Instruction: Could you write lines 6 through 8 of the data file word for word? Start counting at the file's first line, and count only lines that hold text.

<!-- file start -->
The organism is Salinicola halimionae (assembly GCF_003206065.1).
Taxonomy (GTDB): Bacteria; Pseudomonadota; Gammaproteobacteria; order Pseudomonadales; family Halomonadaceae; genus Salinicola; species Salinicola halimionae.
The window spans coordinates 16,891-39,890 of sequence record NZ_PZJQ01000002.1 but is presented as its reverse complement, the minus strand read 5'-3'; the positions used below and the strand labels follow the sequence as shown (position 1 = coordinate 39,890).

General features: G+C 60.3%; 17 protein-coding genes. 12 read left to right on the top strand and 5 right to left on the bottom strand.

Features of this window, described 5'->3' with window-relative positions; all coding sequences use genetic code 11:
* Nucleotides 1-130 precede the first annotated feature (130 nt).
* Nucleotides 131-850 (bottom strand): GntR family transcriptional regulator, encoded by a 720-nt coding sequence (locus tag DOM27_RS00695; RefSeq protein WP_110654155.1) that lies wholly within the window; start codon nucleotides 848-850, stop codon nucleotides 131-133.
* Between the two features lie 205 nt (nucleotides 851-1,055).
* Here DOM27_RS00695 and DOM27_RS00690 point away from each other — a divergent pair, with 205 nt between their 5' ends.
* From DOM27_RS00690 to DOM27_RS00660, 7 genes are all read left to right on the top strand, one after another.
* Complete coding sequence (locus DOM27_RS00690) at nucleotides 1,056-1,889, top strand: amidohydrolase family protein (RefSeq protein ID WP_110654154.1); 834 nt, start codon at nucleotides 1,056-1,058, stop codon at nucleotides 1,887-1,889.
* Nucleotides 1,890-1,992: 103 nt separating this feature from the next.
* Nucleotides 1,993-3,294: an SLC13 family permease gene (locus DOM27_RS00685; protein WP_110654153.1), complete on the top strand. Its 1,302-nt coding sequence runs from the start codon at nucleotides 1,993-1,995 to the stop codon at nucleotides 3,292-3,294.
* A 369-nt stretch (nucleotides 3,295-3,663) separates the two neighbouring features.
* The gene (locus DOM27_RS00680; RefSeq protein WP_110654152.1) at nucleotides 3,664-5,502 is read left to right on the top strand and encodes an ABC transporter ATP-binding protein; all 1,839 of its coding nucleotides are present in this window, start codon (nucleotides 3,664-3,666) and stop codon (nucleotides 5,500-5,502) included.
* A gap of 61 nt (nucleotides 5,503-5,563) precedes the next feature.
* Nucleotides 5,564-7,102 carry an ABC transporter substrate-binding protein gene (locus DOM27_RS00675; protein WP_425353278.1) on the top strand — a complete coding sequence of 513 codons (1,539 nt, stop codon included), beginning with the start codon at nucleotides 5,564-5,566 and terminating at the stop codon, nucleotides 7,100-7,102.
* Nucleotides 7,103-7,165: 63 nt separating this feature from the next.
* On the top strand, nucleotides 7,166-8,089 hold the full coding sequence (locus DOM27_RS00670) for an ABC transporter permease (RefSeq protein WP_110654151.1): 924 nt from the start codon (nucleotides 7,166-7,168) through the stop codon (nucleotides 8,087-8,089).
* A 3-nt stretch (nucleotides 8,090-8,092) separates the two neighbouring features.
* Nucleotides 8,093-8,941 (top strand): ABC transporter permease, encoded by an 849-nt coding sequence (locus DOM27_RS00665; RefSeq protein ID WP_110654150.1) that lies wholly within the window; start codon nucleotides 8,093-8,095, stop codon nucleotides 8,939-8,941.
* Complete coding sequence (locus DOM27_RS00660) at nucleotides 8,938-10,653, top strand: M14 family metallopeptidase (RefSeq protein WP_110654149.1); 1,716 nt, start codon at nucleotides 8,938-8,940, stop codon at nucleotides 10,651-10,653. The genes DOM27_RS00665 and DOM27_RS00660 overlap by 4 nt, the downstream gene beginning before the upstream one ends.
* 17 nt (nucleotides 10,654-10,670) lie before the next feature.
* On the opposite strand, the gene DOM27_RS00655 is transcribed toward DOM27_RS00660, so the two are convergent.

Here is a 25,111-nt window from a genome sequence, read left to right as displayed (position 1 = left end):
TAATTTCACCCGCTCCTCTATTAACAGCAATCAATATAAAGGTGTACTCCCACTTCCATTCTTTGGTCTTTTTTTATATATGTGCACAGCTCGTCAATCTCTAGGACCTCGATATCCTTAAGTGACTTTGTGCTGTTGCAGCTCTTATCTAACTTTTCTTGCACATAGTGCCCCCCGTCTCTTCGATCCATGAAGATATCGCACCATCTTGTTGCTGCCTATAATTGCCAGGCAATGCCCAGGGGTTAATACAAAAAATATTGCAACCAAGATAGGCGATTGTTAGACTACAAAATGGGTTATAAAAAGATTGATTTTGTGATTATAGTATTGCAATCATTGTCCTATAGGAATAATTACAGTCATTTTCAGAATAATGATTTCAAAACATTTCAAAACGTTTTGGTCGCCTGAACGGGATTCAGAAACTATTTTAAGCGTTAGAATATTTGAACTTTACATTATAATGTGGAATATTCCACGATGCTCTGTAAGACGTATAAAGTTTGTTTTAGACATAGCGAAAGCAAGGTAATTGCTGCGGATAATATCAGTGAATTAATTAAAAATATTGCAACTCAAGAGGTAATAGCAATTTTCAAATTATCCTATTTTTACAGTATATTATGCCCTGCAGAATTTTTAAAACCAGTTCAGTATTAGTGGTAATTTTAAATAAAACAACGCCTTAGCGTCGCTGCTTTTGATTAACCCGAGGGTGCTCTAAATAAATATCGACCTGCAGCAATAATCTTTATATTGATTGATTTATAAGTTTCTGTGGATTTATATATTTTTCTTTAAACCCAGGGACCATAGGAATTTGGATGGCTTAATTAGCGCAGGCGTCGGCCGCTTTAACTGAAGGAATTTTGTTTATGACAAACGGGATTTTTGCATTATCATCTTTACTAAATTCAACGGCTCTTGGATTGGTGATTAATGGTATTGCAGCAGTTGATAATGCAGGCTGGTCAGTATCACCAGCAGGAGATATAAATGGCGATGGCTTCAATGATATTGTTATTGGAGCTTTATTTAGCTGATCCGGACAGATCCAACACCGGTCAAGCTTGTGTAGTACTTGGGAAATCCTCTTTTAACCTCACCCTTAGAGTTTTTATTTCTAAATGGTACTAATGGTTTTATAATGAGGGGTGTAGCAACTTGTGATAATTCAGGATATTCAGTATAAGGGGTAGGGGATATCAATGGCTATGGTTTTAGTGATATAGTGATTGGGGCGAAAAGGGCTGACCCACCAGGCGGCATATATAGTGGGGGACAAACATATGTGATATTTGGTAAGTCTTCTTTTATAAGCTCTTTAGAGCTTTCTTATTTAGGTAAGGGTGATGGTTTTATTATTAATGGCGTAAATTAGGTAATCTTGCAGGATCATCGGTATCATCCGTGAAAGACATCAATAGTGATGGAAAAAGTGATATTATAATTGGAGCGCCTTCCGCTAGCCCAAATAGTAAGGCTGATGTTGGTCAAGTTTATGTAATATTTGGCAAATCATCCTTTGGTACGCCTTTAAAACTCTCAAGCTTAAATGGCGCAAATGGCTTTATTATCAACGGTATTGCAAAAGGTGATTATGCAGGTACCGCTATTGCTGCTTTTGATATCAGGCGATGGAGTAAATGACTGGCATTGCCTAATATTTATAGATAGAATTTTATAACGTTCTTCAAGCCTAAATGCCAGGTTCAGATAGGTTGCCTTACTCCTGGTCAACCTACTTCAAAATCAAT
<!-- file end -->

* Nucleotides 1-130 precede the first annotated feature (130 nt).
* Nucleotides 131-850 (bottom strand): GntR family transcriptional regulator, encoded by a 720-nt coding sequence (locus tag DOM27_RS00695; RefSeq protein WP_110654155.1) that lies wholly within the window; start codon nucleotides 848-850, stop codon nucleotides 131-133.
* Between the two features lie 205 nt (nucleotides 851-1,055).